A Timely Reminder – Disclosure and Representations
The principle of caveat emptor, “Buyer Beware” usually governs all property purchases. However, licensed real estate agents are bound by the Real Estate Agents Act (Professional Conduct and Client Care) Rules 2012.
Specifically, all licensees are under a positive obligation “not to mislead a customer or client, nor provide false information, nor withhold information that should by law or fairness be provided to a customer or client.”
Rule 10.7 states:
A licensee is not required to discover hidden or underlying defects in land but must disclose known defects to a customer. Where it would appear likely to a reasonably competent licensee that land may be subject to hidden or underlying defects, a licensee must either –
(a) Obtain confirmation from the client, supported by evidence or expert advice, that the land in question is not subject to defect; or
(b) ensure that a customer is informed of any significant potential risk so that the customer can seek expert advice if the customer so chooses.
Rule 10.7 applies when the circumstances are such that it should appear “likely” that the property may be subject to a hidden or underlying defect. This requires a significant potential risk of a defect as opposed to a mere possibility.
In addition to the Real Estate Act Rules 2012, licensees will also be bound by the legislation as detailed in the Fair Trading Act 1986 and the Contract and Commercial Law Act 2017.
Section 11 of the Fair Trading Act 1987 provides:
No person shall, in trade, engage in conduct that is liable to mislead the public as to the nature, characteristics, suitability for a purpose, or quantity of services.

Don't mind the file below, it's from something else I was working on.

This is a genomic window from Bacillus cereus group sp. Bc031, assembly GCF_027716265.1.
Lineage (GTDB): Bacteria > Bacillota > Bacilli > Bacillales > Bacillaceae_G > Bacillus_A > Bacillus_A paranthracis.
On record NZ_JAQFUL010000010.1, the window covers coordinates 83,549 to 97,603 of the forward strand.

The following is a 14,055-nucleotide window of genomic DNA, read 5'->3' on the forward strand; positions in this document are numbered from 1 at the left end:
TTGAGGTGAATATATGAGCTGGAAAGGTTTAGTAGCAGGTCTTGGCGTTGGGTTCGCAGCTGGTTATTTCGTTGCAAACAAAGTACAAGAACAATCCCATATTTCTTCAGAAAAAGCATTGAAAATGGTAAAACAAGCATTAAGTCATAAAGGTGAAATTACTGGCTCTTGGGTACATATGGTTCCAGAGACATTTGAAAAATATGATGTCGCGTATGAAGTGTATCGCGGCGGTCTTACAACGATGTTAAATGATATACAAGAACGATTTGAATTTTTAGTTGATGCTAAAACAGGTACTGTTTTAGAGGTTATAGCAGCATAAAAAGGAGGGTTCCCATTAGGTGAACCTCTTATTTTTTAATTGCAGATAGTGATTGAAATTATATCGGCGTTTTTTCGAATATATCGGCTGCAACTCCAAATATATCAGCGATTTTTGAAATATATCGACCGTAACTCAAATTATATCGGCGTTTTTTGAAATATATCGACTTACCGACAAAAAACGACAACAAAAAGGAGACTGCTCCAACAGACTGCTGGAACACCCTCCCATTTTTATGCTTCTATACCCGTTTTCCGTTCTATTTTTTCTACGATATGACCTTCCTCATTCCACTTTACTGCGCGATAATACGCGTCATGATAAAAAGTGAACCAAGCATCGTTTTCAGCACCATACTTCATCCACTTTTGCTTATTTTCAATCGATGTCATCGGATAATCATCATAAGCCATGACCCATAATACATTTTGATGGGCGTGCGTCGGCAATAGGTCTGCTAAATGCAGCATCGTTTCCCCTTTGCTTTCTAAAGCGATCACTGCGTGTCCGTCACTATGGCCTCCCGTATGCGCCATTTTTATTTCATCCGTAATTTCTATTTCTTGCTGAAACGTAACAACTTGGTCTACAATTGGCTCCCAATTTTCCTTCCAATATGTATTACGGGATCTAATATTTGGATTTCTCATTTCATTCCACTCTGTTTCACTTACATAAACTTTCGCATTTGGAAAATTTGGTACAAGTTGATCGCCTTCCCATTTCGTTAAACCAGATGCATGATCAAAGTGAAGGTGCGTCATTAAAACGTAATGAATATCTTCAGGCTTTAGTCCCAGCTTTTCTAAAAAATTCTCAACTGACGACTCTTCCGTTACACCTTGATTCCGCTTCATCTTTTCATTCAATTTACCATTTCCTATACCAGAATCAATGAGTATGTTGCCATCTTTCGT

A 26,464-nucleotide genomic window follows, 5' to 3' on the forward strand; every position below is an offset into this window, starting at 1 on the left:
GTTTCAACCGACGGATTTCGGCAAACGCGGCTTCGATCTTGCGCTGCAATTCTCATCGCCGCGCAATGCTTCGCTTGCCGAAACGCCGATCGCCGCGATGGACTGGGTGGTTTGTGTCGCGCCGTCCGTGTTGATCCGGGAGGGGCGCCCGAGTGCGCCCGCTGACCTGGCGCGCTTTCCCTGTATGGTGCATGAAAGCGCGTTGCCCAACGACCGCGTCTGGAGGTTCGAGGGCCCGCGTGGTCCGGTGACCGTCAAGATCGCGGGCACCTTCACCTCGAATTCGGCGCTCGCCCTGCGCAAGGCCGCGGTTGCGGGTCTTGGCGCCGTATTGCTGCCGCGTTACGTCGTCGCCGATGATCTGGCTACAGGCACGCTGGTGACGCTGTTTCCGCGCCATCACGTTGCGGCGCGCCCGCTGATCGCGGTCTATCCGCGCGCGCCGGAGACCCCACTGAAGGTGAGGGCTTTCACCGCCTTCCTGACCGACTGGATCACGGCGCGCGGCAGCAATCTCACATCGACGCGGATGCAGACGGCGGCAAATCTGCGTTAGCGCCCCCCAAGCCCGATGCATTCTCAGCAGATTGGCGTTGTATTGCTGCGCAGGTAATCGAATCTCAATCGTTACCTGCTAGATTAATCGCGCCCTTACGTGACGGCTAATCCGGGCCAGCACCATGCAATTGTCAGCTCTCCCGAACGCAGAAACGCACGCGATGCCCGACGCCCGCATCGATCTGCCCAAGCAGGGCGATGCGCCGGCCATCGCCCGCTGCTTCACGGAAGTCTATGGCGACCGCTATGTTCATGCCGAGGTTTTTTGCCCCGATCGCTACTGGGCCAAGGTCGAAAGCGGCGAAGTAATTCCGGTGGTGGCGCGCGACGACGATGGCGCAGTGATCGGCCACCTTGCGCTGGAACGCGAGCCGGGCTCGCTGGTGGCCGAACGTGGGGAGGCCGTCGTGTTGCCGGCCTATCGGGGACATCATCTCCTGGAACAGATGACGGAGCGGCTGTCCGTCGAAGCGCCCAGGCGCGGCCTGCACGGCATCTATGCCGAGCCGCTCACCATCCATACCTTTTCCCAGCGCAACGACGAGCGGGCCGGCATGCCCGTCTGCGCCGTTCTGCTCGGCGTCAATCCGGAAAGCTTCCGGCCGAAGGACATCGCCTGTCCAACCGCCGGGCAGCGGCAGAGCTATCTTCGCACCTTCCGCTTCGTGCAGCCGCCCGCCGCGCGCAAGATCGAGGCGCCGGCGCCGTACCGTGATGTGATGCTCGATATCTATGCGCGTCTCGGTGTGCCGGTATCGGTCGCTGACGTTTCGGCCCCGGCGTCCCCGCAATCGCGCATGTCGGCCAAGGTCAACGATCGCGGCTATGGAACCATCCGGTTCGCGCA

As real estate agents are in trade, the provisions of the Fair Trading Act 1987 will apply and govern the representations a licensee makes to a potential purchaser.
Prior to 2017, contractual mispresentations were governed by the Contractual Remedies Act 1979, however, with the passing of the newly consolidated, Contract and Commercial Law Act 2017, misrepresentations will now be governed by the latter Act.
Section 35(1) of the Contract and Commercial Law Act 2017 provides:
If a party to a contract (A) has been induced to enter into the contract by a misrepresentation, whether innocent or fraudulent, made to A by or on behalf of another party to that contract (B),—
(a) A is entitled to damages from B in the same manner and to the same extent as if the representation were a term of the contract that has been breached; and
(b) A is not, in the case of a fraudulent misrepresentation, or of an innocent misrepresentation made negligently, entitled to damages from B for deceit or negligence in respect of the misrepresentation.
If potential purchasers are induced to enter into a contract by a real estate agent’s representations they will be given the right to damages or to cancel the contract if misrepresentation is found.
Accordingly, in addition to the Real Estate Agent Act Rules 2012, real estate agents will be scutinised under the the Fair Trading Act 1986 and the Contract and Commercial Law Act 2017 which requires real estate agents to accurately represent the property and disclose known defects.
Although there is no requirement for a real estate agent to voluntarily disclose known defects, they are under a positive obligation to answer a potential purchaser’s questions honestly, must not do or say anything that is potentially misleading, and further disclose any likely hidden or underlying defects.
This means greater transparency and protection for property purchasers but also means real estate agents will be held to a higher standard given the three enactments governing the representations made by real estate agents.
Source: Agent Brief
Author: Sarah Leppard